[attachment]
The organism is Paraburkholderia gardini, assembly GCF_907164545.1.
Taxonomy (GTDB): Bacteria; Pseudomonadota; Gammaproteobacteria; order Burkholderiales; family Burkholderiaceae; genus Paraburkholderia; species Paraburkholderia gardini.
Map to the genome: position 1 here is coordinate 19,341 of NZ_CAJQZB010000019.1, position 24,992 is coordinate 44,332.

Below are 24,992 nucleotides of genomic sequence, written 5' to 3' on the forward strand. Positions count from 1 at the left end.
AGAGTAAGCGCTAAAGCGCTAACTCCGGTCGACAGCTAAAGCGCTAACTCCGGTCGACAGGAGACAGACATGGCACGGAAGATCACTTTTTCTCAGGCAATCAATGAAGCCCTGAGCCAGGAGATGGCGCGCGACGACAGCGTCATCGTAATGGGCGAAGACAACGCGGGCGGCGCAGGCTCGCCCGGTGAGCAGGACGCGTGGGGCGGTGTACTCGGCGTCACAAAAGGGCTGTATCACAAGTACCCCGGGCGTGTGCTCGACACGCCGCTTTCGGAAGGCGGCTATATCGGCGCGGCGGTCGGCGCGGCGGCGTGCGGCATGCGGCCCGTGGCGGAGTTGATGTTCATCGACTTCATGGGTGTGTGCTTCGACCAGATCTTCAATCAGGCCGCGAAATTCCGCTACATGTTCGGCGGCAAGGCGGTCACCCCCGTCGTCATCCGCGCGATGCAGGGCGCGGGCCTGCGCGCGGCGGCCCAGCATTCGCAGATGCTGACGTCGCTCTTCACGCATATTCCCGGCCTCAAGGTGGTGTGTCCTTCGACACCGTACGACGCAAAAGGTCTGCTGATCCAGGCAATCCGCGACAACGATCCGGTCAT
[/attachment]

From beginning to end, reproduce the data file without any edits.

The organism is Paraburkholderia gardini, assembly GCF_907164545.1.
Taxonomy (GTDB): Bacteria; Pseudomonadota; Gammaproteobacteria; order Burkholderiales; family Burkholderiaceae; genus Paraburkholderia; species Paraburkholderia gardini.
Map to the genome: position 1 here is coordinate 19,341 of NZ_CAJQZB010000019.1, position 24,992 is coordinate 44,332.

Below are 24,992 nucleotides of genomic sequence, written 5' to 3' on the forward strand. Positions count from 1 at the left end.
AGAGTAAGCGCTAAAGCGCTAACTCCGGTCGACAGCTAAAGCGCTAACTCCGGTCGACAGGAGACAGACATGGCACGGAAGATCACTTTTTCTCAGGCAATCAATGAAGCCCTGAGCCAGGAGATGGCGCGCGACGACAGCGTCATCGTAATGGGCGAAGACAACGCGGGCGGCGCAGGCTCGCCCGGTGAGCAGGACGCGTGGGGCGGTGTACTCGGCGTCACAAAAGGGCTGTATCACAAGTACCCCGGGCGTGTGCTCGACACGCCGCTTTCGGAAGGCGGCTATATCGGCGCGGCGGTCGGCGCGGCGGCGTGCGGCATGCGGCCCGTGGCGGAGTTGATGTTCATCGACTTCATGGGTGTGTGCTTCGACCAGATCTTCAATCAGGCCGCGAAATTCCGCTACATGTTCGGCGGCAAGGCGGTCACCCCCGTCGTCATCCGCGCGATGCAGGGCGCGGGCCTGCGCGCGGCGGCCCAGCATTCGCAGATGCTGACGTCGCTCTTCACGCATATTCCCGGCCTCAAGGTGGTGTGTCCTTCGACACCGTACGACGCAAAAGGTCTGCTGATCCAGGCAATCCGCGACAACGATCCGGTCAT